Preparing for Alzheimer’s/dementia

The mention of Alzheimer’s or dementia send shivers up and down one’s spine.

Exciting news is Marshall is taking action. As Marshall is one of 12 new action communities working to prepare Minnesota for the growing number of people with Alzheimer’s disease and related dementias.

One in eight people over 65 years of age have Alzheimer’s, and nearly 50 percent of people over 85 have the disease.

The Alzheimer’s Association estimates there are 88,000 Minnesotans age 65 and older with the disease and many thousands more with other dementias.

Marshall is one of seven communities across Minnesota whose citizens are working together to improve the lives of people with Alzheimer’s and the lives of their caregivers. ACT on Alzheimer’s is partnering with these communities and offering tools to help them become ready for the increasing number of people who will have dementia as the population ages.

Marshall is using ACT on Alzheimer’s tools to assess current strengths and gaps in meeting needs that result from Alzheimer’s and other dementias, identify community goals and plan ways to respond and act together to achieve goals and measure progress. As a dementia-capable community, Marshall will:

1. Make sure people with Alzheimer’s have the right transportation, housing, health care and supportive services, financial and legal planning and support and advance care planning;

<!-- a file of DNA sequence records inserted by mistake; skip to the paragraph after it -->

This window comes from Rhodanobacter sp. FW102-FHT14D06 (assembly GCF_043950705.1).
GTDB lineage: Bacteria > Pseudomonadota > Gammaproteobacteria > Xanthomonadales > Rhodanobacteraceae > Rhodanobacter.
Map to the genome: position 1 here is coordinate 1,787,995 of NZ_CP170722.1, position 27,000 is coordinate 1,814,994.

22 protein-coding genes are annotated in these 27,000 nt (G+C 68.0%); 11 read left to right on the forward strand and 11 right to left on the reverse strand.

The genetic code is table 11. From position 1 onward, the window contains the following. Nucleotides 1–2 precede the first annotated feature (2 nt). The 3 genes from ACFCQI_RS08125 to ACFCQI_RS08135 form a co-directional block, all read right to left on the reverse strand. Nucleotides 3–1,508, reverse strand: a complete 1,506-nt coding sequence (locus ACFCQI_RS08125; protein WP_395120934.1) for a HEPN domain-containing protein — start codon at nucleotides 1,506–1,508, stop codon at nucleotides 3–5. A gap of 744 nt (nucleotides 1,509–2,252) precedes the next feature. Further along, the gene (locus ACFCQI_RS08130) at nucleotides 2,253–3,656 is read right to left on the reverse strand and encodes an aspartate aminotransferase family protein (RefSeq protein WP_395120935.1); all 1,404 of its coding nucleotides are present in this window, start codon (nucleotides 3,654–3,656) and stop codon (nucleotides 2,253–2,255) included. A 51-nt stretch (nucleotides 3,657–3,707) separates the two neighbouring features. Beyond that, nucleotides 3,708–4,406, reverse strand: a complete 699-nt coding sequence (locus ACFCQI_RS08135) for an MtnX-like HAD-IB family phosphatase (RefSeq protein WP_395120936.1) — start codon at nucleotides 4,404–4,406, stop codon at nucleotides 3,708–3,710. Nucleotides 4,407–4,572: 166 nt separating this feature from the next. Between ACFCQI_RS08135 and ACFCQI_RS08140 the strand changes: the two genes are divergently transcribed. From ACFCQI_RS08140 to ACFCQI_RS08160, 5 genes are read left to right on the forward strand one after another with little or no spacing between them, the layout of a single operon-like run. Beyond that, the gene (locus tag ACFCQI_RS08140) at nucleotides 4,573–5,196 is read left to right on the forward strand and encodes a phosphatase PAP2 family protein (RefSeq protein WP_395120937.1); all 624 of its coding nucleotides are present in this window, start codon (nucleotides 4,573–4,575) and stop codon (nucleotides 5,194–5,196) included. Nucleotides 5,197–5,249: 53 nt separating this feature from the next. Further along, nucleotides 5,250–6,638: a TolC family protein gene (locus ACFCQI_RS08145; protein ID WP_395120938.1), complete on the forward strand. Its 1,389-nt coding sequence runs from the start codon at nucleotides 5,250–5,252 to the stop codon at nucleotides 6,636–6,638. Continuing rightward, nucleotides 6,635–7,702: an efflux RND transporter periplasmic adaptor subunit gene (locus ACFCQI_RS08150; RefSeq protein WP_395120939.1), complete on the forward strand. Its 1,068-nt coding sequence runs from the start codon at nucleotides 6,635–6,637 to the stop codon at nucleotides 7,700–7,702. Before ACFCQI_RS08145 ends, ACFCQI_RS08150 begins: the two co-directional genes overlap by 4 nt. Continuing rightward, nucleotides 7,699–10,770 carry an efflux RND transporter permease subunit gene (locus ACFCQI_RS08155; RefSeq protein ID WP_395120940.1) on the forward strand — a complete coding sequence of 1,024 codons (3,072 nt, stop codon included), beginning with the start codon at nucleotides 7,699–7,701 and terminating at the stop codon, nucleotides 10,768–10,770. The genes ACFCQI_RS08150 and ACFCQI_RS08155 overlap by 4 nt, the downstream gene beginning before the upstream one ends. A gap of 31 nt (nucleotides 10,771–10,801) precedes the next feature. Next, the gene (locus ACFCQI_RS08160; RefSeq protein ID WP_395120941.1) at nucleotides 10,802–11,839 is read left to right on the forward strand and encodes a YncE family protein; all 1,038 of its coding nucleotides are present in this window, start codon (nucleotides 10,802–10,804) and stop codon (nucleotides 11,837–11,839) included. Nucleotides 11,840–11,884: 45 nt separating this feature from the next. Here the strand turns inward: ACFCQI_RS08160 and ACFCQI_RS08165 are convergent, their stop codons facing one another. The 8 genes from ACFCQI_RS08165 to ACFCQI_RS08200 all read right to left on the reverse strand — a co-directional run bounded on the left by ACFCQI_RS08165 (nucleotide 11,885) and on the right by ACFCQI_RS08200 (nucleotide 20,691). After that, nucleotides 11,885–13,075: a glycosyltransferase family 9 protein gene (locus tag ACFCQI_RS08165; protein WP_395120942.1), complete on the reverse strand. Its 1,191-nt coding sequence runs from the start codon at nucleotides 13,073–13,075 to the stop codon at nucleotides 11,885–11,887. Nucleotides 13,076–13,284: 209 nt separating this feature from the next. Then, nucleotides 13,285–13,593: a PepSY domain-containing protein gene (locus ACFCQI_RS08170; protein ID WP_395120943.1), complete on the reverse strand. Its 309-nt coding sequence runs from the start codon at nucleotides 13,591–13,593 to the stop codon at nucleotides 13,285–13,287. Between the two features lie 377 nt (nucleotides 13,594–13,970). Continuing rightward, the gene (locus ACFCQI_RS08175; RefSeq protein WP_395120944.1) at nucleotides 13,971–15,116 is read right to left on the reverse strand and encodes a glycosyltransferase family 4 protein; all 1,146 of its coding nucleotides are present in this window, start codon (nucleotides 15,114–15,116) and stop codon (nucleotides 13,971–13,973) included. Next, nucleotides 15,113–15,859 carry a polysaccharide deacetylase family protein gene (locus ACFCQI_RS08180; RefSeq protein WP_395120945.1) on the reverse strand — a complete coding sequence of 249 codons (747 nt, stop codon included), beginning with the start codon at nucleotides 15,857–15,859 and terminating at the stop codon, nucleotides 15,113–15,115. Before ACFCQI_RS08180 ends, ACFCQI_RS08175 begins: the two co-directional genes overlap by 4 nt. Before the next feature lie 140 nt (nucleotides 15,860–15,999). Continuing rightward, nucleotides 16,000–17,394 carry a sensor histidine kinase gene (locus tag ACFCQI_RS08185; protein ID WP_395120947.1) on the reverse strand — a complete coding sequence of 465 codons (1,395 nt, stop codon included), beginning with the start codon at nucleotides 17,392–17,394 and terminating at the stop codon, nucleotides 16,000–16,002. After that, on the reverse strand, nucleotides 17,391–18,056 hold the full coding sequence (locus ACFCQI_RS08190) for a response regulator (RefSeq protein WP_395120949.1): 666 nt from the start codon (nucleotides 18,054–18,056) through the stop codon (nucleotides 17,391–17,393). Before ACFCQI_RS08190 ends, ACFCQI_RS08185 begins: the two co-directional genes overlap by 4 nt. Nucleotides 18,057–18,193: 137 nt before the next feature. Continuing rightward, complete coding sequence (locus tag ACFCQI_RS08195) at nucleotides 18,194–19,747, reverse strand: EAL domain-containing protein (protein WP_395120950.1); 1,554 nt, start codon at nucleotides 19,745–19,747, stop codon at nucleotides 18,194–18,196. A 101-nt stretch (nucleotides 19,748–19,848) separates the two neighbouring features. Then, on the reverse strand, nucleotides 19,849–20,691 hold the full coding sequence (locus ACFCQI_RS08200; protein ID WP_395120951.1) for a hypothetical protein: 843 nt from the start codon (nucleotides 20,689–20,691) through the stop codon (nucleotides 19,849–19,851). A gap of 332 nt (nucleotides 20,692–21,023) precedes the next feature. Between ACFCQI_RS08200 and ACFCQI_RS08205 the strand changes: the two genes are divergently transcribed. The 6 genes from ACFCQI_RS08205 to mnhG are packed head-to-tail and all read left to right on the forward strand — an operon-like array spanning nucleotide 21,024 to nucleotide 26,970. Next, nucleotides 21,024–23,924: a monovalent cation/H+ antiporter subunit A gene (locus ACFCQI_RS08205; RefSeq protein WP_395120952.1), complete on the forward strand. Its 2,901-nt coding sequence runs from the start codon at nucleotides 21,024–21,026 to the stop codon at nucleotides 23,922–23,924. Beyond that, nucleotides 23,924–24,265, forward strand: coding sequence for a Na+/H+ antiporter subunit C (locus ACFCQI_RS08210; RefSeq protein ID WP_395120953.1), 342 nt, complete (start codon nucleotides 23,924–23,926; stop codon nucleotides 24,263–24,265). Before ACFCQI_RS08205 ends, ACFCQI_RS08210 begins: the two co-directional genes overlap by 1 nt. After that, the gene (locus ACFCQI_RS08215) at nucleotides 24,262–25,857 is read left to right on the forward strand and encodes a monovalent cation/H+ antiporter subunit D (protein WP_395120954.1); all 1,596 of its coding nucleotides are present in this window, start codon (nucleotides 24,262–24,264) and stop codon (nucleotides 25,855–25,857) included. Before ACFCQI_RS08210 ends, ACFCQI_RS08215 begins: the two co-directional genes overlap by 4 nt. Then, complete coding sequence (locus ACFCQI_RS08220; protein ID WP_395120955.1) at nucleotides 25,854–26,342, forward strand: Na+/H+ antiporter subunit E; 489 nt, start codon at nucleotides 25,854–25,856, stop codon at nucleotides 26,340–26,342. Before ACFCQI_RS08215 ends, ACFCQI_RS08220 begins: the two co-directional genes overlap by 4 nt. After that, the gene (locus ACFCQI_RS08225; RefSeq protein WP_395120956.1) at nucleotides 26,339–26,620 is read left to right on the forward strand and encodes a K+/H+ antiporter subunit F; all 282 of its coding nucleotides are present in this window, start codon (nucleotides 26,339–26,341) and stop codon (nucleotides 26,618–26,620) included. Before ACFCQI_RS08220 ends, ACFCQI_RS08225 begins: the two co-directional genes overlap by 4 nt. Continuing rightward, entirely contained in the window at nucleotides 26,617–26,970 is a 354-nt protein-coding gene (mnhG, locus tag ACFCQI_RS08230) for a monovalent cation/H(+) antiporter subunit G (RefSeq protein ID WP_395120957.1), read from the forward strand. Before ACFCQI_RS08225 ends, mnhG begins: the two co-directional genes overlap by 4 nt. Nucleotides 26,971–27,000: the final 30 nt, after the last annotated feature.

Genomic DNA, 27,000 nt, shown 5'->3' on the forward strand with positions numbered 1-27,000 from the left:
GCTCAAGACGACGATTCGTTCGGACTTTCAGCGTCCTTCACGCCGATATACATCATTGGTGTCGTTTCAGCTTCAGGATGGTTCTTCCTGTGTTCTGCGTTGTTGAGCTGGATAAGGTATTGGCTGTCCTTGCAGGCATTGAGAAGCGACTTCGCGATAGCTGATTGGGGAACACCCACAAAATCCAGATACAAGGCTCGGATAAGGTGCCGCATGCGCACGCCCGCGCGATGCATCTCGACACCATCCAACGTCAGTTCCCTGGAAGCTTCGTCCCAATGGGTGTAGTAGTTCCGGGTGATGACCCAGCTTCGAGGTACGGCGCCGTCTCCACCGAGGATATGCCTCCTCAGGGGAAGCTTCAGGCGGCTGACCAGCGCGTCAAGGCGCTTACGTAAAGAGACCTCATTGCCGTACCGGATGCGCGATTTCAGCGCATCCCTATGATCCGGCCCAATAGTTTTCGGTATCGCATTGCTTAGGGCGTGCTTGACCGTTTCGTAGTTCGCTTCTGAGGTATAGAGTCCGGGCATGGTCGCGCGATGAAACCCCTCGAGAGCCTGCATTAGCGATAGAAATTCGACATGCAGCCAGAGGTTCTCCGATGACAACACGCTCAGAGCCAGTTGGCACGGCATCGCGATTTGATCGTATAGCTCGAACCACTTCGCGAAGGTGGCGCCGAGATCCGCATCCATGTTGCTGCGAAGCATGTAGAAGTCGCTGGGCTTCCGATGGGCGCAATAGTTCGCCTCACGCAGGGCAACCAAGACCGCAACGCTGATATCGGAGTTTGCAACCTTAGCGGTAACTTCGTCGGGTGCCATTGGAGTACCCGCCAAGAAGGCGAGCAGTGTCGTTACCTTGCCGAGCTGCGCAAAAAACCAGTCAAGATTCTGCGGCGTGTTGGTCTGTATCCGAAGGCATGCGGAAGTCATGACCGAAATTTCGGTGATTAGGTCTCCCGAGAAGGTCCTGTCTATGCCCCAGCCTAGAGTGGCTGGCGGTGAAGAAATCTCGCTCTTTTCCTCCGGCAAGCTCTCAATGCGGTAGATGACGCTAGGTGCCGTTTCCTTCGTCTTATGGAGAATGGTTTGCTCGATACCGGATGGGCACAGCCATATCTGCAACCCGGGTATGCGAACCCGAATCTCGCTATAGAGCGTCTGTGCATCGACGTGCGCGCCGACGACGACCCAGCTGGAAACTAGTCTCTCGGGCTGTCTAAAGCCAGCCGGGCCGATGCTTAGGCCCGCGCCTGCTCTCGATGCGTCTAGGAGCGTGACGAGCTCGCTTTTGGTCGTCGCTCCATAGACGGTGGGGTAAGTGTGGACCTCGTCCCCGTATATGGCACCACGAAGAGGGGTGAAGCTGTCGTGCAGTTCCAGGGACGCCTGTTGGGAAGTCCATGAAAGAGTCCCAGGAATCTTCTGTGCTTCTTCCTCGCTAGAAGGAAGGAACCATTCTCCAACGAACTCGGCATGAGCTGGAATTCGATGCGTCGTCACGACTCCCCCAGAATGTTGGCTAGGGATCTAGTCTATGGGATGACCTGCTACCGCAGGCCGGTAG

2. Recruit volunteers and other community members to respond to needs; and

3. Enrich the lives of people with the disease and their family caregivers.

“We look forward to starting the ACT on Alzheimer’s process in Marshall,” said Jamie Lanners, project leader of the Marshall action team. “Supporting our community members with Alzheimer’s and other dementias and their caregivers will do tremendous good for the community as a whole.”

“Alzheimer’s can have a devastating emotional and financial impact on individuals and families. We need to make sure our community has services in place to support people with the disease and their caregivers,” said Lanners.

If everyone – neighbors, businesses, shop clerks – all become more familiar with the disease; we can be more compassionate and provide services in ways to help people who are impacted by the disease.

So, if anyone is interested in the ACT grant and what is happening with it contact Lanners at 507-929-1234.